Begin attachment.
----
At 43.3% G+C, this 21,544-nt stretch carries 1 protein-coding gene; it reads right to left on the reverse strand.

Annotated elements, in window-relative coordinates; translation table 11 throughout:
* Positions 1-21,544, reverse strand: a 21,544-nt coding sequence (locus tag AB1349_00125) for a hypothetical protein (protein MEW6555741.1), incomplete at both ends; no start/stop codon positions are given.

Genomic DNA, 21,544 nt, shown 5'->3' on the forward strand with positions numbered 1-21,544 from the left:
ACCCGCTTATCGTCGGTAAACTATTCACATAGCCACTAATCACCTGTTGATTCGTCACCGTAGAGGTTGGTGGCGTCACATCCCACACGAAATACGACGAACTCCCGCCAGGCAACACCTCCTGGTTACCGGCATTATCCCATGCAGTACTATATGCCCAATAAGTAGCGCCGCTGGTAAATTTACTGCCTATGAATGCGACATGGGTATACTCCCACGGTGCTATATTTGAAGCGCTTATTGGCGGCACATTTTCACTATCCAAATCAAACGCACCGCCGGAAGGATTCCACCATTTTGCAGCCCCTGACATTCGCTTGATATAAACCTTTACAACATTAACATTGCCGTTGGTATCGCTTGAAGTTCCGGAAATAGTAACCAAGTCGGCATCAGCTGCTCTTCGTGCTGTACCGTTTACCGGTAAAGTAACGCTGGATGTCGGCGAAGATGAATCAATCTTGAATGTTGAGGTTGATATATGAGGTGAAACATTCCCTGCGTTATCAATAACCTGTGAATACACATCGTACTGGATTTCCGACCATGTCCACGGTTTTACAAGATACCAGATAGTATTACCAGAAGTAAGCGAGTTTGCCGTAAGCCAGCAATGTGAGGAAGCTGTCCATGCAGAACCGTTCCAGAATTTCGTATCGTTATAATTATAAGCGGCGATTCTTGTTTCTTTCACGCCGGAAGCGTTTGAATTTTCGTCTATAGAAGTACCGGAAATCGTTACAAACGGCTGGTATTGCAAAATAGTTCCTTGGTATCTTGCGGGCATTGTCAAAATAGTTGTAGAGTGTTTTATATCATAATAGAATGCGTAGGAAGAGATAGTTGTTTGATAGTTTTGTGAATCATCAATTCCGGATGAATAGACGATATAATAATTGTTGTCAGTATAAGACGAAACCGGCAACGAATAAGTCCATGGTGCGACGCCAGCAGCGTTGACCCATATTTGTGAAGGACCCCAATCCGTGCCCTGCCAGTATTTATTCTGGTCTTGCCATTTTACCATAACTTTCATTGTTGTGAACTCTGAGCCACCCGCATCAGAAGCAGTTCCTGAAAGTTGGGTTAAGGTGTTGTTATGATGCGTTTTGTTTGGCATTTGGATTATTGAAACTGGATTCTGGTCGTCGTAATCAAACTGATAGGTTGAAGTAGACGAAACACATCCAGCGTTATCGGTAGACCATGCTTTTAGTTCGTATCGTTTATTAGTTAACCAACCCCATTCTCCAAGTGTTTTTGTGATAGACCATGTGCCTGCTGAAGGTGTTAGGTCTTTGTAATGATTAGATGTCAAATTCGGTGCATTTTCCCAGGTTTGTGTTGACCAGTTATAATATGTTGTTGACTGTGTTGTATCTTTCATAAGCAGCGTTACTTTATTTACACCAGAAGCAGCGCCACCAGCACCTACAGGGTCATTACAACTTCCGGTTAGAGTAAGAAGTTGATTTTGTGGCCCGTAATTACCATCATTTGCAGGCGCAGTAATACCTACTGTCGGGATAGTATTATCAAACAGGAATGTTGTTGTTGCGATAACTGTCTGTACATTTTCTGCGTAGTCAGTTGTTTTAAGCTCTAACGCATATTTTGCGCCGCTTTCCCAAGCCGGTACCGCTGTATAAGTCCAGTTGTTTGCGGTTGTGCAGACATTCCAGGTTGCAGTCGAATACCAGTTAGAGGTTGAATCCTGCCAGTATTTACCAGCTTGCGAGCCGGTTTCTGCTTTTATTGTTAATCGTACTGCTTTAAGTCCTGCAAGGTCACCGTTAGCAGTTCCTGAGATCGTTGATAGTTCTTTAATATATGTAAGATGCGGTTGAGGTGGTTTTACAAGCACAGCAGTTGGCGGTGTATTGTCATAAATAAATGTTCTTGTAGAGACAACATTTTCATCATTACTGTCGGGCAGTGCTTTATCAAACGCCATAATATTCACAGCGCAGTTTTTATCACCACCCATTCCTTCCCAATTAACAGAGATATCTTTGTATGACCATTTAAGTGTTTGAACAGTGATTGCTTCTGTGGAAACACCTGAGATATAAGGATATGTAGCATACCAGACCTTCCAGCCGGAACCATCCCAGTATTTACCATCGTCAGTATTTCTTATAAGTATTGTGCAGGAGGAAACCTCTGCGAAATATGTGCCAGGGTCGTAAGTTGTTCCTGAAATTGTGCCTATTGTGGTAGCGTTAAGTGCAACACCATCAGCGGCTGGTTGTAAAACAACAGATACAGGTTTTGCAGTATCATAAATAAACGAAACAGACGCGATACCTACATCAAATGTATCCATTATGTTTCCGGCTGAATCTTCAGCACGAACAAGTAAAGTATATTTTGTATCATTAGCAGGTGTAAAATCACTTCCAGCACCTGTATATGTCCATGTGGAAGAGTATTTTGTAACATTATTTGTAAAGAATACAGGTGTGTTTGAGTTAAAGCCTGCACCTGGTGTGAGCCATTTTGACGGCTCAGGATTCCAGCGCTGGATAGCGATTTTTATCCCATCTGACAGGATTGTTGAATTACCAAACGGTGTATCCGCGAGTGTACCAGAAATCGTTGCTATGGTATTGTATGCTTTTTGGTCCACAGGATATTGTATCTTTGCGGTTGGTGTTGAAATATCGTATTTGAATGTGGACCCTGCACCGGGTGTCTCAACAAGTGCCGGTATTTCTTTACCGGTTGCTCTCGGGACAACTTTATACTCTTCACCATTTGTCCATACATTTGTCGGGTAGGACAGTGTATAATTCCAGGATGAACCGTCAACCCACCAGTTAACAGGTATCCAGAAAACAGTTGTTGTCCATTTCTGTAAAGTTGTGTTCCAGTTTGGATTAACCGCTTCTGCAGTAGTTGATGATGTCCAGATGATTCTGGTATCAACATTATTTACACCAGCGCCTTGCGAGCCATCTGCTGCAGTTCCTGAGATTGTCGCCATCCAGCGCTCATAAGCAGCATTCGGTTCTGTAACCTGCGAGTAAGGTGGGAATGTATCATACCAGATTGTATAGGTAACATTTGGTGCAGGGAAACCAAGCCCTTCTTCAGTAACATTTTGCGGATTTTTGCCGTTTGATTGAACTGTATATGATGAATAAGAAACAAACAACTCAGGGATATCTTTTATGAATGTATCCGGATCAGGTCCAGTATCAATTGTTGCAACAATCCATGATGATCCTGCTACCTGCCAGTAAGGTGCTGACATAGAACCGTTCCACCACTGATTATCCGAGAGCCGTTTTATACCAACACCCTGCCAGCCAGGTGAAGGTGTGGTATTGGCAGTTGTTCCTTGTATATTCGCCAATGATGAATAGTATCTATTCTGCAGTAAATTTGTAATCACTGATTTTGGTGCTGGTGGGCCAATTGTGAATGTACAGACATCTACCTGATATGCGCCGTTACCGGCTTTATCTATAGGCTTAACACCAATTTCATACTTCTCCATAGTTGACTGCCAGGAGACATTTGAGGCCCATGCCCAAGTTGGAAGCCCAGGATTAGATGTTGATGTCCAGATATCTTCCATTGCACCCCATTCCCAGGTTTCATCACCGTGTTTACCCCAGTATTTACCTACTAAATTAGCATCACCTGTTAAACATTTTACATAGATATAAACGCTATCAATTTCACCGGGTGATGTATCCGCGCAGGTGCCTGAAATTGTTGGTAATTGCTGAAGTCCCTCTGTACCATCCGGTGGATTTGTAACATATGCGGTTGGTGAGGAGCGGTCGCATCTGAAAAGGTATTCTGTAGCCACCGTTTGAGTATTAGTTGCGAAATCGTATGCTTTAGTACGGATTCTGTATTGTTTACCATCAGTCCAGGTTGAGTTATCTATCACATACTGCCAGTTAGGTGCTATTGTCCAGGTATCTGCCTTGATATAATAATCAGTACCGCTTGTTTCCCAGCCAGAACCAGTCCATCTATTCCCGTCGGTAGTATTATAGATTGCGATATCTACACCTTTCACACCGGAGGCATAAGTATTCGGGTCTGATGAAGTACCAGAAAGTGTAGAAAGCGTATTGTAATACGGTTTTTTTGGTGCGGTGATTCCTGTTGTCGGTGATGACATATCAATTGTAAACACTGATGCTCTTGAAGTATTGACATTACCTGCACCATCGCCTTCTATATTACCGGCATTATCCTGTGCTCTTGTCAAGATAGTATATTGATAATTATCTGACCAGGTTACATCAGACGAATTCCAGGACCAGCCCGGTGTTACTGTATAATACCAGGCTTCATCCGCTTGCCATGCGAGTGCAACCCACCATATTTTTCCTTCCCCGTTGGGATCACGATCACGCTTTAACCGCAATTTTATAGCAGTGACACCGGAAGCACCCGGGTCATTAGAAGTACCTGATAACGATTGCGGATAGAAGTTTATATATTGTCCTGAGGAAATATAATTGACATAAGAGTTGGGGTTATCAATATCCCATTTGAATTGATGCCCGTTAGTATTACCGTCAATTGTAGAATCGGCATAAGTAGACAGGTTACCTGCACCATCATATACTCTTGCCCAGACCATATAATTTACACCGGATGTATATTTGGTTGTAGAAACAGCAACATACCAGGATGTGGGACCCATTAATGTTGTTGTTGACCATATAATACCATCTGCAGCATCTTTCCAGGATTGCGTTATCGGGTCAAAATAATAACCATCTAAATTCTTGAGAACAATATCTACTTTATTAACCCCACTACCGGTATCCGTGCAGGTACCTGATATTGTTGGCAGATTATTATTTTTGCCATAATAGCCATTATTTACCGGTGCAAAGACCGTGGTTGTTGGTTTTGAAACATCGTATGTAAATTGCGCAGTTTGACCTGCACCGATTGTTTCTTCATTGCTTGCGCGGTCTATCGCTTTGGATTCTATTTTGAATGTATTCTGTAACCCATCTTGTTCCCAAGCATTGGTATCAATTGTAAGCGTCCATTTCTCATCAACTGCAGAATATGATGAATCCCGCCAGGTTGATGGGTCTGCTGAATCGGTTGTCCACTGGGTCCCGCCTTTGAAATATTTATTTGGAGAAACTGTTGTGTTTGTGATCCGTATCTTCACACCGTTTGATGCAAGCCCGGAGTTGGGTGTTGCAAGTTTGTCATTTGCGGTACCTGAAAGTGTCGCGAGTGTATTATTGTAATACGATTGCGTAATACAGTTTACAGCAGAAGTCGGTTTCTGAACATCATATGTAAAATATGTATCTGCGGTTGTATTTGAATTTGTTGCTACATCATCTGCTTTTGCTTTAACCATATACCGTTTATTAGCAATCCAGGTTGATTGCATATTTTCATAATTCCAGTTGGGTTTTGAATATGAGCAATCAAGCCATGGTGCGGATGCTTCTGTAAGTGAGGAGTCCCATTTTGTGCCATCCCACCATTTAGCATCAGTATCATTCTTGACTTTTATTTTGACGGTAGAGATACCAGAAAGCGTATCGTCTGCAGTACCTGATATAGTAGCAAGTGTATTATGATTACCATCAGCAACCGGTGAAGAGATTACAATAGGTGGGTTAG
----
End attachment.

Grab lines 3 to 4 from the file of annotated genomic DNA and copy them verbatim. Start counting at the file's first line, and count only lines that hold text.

* Positions 1-21,544, reverse strand: a 21,544-nt coding sequence (locus tag AB1349_00125) for a hypothetical protein (protein MEW6555741.1), incomplete at both ends; no start/stop codon positions are given.

Genomic DNA, 21,544 nt, shown 5'->3' on the forward strand with positions numbered 1-21,544 from the left: